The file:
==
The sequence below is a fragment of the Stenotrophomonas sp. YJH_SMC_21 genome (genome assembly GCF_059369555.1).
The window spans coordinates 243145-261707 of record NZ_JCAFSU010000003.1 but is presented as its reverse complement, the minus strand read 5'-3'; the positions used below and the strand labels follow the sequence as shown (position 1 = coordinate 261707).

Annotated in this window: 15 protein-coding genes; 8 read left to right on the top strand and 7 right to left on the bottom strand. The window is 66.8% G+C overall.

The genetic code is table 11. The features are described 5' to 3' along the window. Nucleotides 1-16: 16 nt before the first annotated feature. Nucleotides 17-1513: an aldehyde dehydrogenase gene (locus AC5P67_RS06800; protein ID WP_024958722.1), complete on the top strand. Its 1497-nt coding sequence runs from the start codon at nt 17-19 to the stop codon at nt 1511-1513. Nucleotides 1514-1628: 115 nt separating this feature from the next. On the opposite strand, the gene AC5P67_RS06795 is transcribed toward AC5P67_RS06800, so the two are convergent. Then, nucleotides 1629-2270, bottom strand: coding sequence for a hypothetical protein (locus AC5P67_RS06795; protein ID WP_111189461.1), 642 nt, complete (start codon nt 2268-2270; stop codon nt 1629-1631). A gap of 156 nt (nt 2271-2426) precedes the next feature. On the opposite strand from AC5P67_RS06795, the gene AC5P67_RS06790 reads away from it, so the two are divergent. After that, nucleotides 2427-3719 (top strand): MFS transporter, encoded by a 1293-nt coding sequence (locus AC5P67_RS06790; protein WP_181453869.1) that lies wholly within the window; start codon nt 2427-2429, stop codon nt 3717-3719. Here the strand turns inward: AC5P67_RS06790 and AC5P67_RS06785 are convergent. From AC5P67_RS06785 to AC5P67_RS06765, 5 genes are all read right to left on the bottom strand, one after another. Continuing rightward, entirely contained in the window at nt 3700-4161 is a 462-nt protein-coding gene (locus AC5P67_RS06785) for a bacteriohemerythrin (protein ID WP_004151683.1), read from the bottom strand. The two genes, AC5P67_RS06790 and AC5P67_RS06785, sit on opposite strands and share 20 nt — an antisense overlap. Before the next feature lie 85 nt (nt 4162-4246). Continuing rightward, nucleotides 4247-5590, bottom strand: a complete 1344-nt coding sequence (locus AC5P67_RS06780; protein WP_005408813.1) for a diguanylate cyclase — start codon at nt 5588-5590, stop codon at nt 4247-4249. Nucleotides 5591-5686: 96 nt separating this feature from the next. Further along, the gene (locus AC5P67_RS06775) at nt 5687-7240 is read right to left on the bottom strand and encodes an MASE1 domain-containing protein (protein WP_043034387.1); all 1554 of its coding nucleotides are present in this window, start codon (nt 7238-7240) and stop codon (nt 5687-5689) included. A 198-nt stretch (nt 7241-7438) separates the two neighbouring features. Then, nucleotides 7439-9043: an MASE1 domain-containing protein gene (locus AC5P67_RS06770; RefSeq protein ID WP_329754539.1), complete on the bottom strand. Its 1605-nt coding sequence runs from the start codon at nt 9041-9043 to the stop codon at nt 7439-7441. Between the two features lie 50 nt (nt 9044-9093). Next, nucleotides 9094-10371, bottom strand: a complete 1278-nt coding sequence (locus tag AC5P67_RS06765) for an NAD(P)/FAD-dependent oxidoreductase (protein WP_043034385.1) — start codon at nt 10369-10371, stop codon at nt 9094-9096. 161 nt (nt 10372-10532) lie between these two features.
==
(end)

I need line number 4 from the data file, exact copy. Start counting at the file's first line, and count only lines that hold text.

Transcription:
The genetic code is table 11. The features are described 5' to 3' along the window. Nucleotides 1-16: 16 nt before the first annotated feature. Nucleotides 17-1513: an aldehyde dehydrogenase gene (locus AC5P67_RS06800; protein ID WP_024958722.1), complete on the top strand. Its 1497-nt coding sequence runs from the start codon at nt 17-19 to the stop codon at nt 1511-1513. Nucleotides 1514-1628: 115 nt separating this feature from the next. On the opposite strand, the gene AC5P67_RS06795 is transcribed toward AC5P67_RS06800, so the two are convergent. Then, nucleotides 1629-2270, bottom strand: coding sequence for a hypothetical protein (locus AC5P67_RS06795; protein ID WP_111189461.1), 642 nt, complete (start codon nt 2268-2270; stop codon nt 1629-1631). A gap of 156 nt (nt 2271-2426) precedes the next feature. On the opposite strand from AC5P67_RS06795, the gene AC5P67_RS06790 reads away from it, so the two are divergent. After that, nucleotides 2427-3719 (top strand): MFS transporter, encoded by a 1293-nt coding sequence (locus AC5P67_RS06790; protein WP_181453869.1) that lies wholly within the window; start codon nt 2427-2429, stop codon nt 3717-3719. Here the strand turns inward: AC5P67_RS06790 and AC5P67_RS06785 are convergent. From AC5P67_RS06785 to AC5P67_RS06765, 5 genes are all read right to left on the bottom strand, one after another. Continuing rightward, entirely contained in the window at nt 3700-4161 is a 462-nt protein-coding gene (locus AC5P67_RS06785) for a bacteriohemerythrin (protein ID WP_004151683.1), read from the bottom strand. The two genes, AC5P67_RS06790 and AC5P67_RS06785, sit on opposite strands and share 20 nt — an antisense overlap. Before the next feature lie 85 nt (nt 4162-4246). Continuing rightward, nucleotides 4247-5590, bottom strand: a complete 1344-nt coding sequence (locus AC5P67_RS06780; protein WP_005408813.1) for a diguanylate cyclase — start codon at nt 5588-5590, stop codon at nt 4247-4249. Nucleotides 5591-5686: 96 nt separating this feature from the next. Further along, the gene (locus AC5P67_RS06775) at nt 5687-7240 is read right to left on the bottom strand and encodes an MASE1 domain-containing protein (protein WP_043034387.1); all 1554 of its coding nucleotides are present in this window, start codon (nt 7238-7240) and stop codon (nt 5687-5689) included. A 198-nt stretch (nt 7241-7438) separates the two neighbouring features. Then, nucleotides 7439-9043: an MASE1 domain-containing protein gene (locus AC5P67_RS06770; RefSeq protein ID WP_329754539.1), complete on the bottom strand. Its 1605-nt coding sequence runs from the start codon at nt 9041-9043 to the stop codon at nt 7439-7441. Between the two features lie 50 nt (nt 9044-9093). Next, nucleotides 9094-10371, bottom strand: a complete 1278-nt coding sequence (locus tag AC5P67_RS06765) for an NAD(P)/FAD-dependent oxidoreductase (protein WP_043034385.1) — start codon at nt 10369-10371, stop codon at nt 9094-9096. 161 nt (nt 10372-10532) lie between these two features.